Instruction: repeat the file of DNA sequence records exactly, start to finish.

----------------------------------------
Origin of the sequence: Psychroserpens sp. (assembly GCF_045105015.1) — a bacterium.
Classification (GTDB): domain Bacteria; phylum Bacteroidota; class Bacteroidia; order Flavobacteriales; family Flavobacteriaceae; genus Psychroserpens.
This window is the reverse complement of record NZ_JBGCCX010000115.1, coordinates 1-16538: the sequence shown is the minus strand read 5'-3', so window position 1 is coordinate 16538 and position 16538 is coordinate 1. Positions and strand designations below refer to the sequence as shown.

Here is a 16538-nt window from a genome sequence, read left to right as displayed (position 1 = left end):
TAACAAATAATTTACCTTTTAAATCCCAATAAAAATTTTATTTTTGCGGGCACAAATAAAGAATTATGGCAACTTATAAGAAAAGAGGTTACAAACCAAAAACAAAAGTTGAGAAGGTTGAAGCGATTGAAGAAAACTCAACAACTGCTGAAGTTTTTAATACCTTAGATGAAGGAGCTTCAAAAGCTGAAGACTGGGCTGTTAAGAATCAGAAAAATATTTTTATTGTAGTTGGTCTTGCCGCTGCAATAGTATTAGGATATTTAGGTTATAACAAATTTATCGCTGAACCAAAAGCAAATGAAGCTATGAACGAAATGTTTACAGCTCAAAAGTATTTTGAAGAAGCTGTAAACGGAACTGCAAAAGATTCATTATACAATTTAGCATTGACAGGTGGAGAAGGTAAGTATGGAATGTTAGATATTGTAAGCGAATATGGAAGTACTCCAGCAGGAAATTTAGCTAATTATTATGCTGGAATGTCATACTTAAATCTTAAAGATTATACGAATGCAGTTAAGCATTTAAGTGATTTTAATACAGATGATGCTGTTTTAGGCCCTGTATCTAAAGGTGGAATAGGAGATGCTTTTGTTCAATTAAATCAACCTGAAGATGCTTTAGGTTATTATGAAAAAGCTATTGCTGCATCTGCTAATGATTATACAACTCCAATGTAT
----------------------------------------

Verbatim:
Origin of the sequence: Psychroserpens sp. (assembly GCF_045105015.1) — a bacterium.
Classification (GTDB): domain Bacteria; phylum Bacteroidota; class Bacteroidia; order Flavobacteriales; family Flavobacteriaceae; genus Psychroserpens.
This window is the reverse complement of record NZ_JBGCCX010000115.1, coordinates 1-16538: the sequence shown is the minus strand read 5'-3', so window position 1 is coordinate 16538 and position 16538 is coordinate 1. Positions and strand designations below refer to the sequence as shown.

Here is a 16538-nt window from a genome sequence, read left to right as displayed (position 1 = left end):
TAACAAATAATTTACCTTTTAAATCCCAATAAAAATTTTATTTTTGCGGGCACAAATAAAGAATTATGGCAACTTATAAGAAAAGAGGTTACAAACCAAAAACAAAAGTTGAGAAGGTTGAAGCGATTGAAGAAAACTCAACAACTGCTGAAGTTTTTAATACCTTAGATGAAGGAGCTTCAAAAGCTGAAGACTGGGCTGTTAAGAATCAGAAAAATATTTTTATTGTAGTTGGTCTTGCCGCTGCAATAGTATTAGGATATTTAGGTTATAACAAATTTATCGCTGAACCAAAAGCAAATGAAGCTATGAACGAAATGTTTACAGCTCAAAAGTATTTTGAAGAAGCTGTAAACGGAACTGCAAAAGATTCATTATACAATTTAGCATTGACAGGTGGAGAAGGTAAGTATGGAATGTTAGATATTGTAAGCGAATATGGAAGTACTCCAGCAGGAAATTTAGCTAATTATTATGCTGGAATGTCATACTTAAATCTTAAAGATTATACGAATGCAGTTAAGCATTTAAGTGATTTTAATACAGATGATGCTGTTTTAGGCCCTGTATCTAAAGGTGGAATAGGAGATGCTTTTGTTCAATTAAATCAACCTGAAGATGCTTTAGGTTATTATGAAAAAGCTATTGCTGCATCTGCTAATGATTATACAACTCCAATGTAT